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Bienvenue Professeurs!

This teacher portal is to help teachers find websites and tools that I use in my classroom.

  • Teaching French
  • Teacher Aides
  • Web Tools
  • Testing
  • Materials
  • Teaching Ideas

Web Links

TES Connect: This is my new favorite site. Abonnez-vous! It's free! Then go to resources and search for any topic you need materials for. There are tons of power points, worksheets, and lesson plans. It all comes from the U.K.

Exercices de Français: Wonderful site. You will find tons of listening activities. There are t.v. commercials, movie trailers, songs, news, and more. With each activity there are blanks for typing in words. Great for introducing topics or for discussing culture.

Language Portal: Here is a super highway of all things French. Just do a grammar search and you'll have more than you could ever imagine.

The Language Guide: This is a super awesome site for review of vocabulary, grammar, and they even have some great short stories and some nice phonetic practice.

French Games Portal:Choose from the list of games, for vocabulary, history, and culture games

Classroom Games: It links to various games, many of which I have used and love. Feel free to share others with me.

French (from the U.K.) Power Points: Click on a topic and level and you will instantly have a power point to review with. I usually wouldn't trust much from Great Britain, but these *.pdf power points are pretty decent.

French in Action: I fell in love with Mireille in college and now you can too!

La Poésie: Choose an author, or search by title, country of origin, or even century. Here is finally an amazing database of poetry for your teaching pleasure.

French Lessons (U.K.): These lessons build on each other and include all the grammar and vocabulary you could ask for. Click on the contents tab to find a specific lesson, or use it as a supplementary study aid for your classes that they follow in the order they appear.

Children's Music: I have found that my students laugh harder and remember longer all these children's songs more than the modern pop songs. So yeah, see if you can find any you enjoy.

French Teacher's Online: Link with many teacher's throughout the world. It helps remind you that you are not alone.

Wikis & Other Teacher Web-Sites:

Europa: This site is focused on getting students to go to France to study French. Some of my students enquire about study abroad, pen pals, and other foreign opportunities. Send them here. It also has some nice free language lessons on numbers, food, etc.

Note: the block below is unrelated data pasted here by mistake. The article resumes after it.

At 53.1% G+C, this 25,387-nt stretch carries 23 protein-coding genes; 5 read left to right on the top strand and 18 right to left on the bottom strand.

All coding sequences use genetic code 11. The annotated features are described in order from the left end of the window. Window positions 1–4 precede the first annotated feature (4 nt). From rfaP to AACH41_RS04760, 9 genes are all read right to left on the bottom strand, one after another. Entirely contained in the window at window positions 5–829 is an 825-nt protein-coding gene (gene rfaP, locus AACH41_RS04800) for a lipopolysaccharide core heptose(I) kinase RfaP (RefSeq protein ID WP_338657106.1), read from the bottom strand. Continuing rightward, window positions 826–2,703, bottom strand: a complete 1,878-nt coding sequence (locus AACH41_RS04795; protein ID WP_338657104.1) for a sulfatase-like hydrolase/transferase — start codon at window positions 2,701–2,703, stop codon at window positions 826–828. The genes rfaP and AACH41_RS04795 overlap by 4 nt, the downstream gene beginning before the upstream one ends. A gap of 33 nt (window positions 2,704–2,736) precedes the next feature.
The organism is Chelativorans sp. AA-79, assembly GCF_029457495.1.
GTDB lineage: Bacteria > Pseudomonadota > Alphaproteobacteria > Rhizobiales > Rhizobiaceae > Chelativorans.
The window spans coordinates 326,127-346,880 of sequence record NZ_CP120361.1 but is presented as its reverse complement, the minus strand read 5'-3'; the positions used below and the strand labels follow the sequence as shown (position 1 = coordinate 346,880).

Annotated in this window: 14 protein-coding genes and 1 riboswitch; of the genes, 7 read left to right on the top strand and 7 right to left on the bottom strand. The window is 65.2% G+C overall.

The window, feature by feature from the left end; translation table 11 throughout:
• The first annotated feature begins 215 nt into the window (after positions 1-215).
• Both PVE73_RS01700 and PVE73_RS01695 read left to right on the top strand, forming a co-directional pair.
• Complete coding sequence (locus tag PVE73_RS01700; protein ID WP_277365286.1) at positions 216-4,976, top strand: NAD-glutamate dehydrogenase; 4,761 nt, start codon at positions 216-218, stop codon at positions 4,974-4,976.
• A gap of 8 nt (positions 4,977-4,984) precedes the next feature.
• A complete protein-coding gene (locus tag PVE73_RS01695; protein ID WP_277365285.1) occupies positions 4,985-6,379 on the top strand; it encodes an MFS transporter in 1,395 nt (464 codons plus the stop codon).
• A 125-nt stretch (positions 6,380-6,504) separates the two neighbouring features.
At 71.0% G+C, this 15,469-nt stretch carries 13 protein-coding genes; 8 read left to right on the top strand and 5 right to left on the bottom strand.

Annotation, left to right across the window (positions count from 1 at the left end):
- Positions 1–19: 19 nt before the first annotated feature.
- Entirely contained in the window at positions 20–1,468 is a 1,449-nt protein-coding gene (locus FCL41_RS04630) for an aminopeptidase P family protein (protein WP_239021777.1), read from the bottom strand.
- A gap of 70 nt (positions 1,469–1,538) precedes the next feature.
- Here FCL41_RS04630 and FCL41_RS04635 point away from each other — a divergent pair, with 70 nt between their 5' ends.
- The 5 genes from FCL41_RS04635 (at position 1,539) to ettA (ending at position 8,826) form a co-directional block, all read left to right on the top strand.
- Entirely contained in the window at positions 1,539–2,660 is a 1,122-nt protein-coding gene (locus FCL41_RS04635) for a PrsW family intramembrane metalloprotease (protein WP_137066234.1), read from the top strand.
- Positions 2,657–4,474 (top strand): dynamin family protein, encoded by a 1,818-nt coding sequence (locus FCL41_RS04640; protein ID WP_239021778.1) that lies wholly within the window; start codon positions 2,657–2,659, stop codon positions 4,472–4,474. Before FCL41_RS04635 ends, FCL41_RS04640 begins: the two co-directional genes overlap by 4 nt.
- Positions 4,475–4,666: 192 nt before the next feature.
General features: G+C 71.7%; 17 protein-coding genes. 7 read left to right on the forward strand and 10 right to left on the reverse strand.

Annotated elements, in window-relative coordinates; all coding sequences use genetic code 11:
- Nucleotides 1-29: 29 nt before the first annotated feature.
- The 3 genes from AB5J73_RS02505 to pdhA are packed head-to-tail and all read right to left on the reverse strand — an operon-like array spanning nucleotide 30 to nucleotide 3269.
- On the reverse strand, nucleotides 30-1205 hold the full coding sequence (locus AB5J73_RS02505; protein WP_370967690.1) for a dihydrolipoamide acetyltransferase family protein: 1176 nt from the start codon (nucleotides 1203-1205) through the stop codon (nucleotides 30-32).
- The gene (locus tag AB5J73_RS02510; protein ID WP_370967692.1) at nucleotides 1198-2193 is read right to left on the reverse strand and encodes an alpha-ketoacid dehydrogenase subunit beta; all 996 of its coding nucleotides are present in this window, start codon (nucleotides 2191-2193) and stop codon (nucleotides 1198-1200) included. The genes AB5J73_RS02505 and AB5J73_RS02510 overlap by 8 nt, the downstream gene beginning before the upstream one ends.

** A side note about pen pals. I have also used in the past: Students of the World and Epals. These are great sites, but it requires a ton of work to keep up with it. I usually just have the students that want to get a pen pal do it on their own.

Online Readers: This is a site out of Canada. Click on the link to the language books. Some are pretty good, you'll just have to decide what might work for your class.

Teaching with Songs: It takes a while for the site to load, but I have used many of these songs in my classes to focus on a specific grammar point. Try it! Just be patient though.

Teaching with Songs: Another Great site, with links to dozens of others. These songs include sound, lyrics, and vocabulary help. Very useful for any teachers class.

***One site I do use every single year before Christmas is this one: Advent Calender with Songs. I love the songs, they are sung by French children, and it really gets us in the spirit of the holidays.

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Links for foreign language teachers

NCLRC - The National Capital Language Resource Center.

Language RUBRICS from ACTF - Guidelines for speaking, reading, writing, and listening.

French Teachers: this is the hub for many teachers in Utah. All of the materials from AATF are posted here as well as many great links.

AATF Utah: great resources here. We meet all the time to share ideas, there is a book club, and you don't have to be a member to come and participate, although membership does have its advantages.

Clear - Online Assessment Tools and Rich Internet Applications: These are great for giving your students oral tests and other speaking activities via the web. Create an account and then look at the portal page for many options.

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Web Tools

Quizlet: This is la pièce de résistance of all e-tools. I will never assign homework the old-fashioned way again. This tool allows you to set up class groups, and then give them homework. You set a date and time and then let the computer do the rest. It automatically records the students progress, and all you have to do is transfer the scores into your grade book.

Game Generator: I use this for all my vocabulary lists. You just have to import your list and post the link to your blog or wikispace. *Hint, you should add a simple password that you can remember so you can add words or edit it later.

*** I also use this countdown timer. It works great. You can even pick a count down tune!

---There are other features of class tools as well which I haven't explored, but that could be useful like post-it (label a photo with the parts).

Text-to-Speech Maker: Input text, choose a voice, and download the *.wav file to your computer. I use this for listening comprehension test questions, or to send audio emails to my friends and family.

Puzzlemaker: Choose from an assortment of exciting and fun puzzle styles, add your words, and you and your students are set for hours of fun. Great for last minute sub-plans! :)